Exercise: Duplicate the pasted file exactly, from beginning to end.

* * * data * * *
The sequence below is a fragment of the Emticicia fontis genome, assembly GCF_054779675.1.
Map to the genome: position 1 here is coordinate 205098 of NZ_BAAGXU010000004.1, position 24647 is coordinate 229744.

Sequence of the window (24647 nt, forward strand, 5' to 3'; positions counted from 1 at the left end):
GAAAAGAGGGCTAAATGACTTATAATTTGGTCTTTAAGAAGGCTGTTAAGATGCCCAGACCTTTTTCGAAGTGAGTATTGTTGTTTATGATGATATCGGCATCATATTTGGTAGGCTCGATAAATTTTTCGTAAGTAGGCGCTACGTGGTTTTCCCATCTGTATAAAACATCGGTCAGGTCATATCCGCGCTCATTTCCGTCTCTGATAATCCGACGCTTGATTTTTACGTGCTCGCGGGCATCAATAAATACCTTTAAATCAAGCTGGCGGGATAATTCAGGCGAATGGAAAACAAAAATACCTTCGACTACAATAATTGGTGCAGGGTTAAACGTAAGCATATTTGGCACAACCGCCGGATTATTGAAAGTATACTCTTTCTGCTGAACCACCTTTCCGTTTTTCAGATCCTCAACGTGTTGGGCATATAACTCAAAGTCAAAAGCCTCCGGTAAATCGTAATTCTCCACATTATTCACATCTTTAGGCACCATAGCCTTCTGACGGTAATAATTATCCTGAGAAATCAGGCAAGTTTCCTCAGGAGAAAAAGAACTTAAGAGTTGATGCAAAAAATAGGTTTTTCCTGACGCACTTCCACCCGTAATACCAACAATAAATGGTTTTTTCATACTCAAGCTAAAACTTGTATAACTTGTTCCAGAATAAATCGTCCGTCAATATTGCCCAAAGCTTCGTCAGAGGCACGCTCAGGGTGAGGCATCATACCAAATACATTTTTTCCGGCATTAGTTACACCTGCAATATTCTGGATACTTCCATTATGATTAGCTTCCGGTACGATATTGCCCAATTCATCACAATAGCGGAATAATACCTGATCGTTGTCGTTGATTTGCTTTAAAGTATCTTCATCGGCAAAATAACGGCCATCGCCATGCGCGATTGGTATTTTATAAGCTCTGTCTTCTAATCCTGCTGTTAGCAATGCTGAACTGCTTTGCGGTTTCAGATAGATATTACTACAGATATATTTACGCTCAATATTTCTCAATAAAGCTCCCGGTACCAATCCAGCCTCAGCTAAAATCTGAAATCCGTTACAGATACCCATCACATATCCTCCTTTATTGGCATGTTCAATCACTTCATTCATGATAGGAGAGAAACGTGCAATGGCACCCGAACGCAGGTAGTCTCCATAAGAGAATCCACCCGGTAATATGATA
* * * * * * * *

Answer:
The sequence below is a fragment of the Emticicia fontis genome, assembly GCF_054779675.1.
Map to the genome: position 1 here is coordinate 205098 of NZ_BAAGXU010000004.1, position 24647 is coordinate 229744.

Sequence of the window (24647 nt, forward strand, 5' to 3'; positions counted from 1 at the left end):
GAAAAGAGGGCTAAATGACTTATAATTTGGTCTTTAAGAAGGCTGTTAAGATGCCCAGACCTTTTTCGAAGTGAGTATTGTTGTTTATGATGATATCGGCATCATATTTGGTAGGCTCGATAAATTTTTCGTAAGTAGGCGCTACGTGGTTTTCCCATCTGTATAAAACATCGGTCAGGTCATATCCGCGCTCATTTCCGTCTCTGATAATCCGACGCTTGATTTTTACGTGCTCGCGGGCATCAATAAATACCTTTAAATCAAGCTGGCGGGATAATTCAGGCGAATGGAAAACAAAAATACCTTCGACTACAATAATTGGTGCAGGGTTAAACGTAAGCATATTTGGCACAACCGCCGGATTATTGAAAGTATACTCTTTCTGCTGAACCACCTTTCCGTTTTTCAGATCCTCAACGTGTTGGGCATATAACTCAAAGTCAAAAGCCTCCGGTAAATCGTAATTCTCCACATTATTCACATCTTTAGGCACCATAGCCTTCTGACGGTAATAATTATCCTGAGAAATCAGGCAAGTTTCCTCAGGAGAAAAAGAACTTAAGAGTTGATGCAAAAAATAGGTTTTTCCTGACGCACTTCCACCCGTAATACCAACAATAAATGGTTTTTTCATACTCAAGCTAAAACTTGTATAACTTGTTCCAGAATAAATCGTCCGTCAATATTGCCCAAAGCTTCGTCAGAGGCACGCTCAGGGTGAGGCATCATACCAAATACATTTTTTCCGGCATTAGTTACACCTGCAATATTCTGGATACTTCCATTATGATTAGCTTCCGGTACGATATTGCCCAATTCATCACAATAGCGGAATAATACCTGATCGTTGTCGTTGATTTGCTTTAAAGTATCTTCATCGGCAAAATAACGGCCATCGCCATGCGCGATTGGTATTTTATAAGCTCTGTCTTCTAATCCTGCTGTTAGCAATGCTGAACTGCTTTGCGGTTTCAGATAGATATTACTACAGATATATTTACGCTCAATATTTCTCAATAAAGCTCCCGGTACCAATCCAGCCTCAGCTAAAATCTGAAATCCGTTACAGATACCCATCACATATCCTCCTTTATTGGCATGTTCAATCACTTCATTCATGATAGGAGAGAAACGTGCAATGGCACCCGAACGCAGGTAGTCTCCATAAGAGAATCCACCCGGTAATATGATA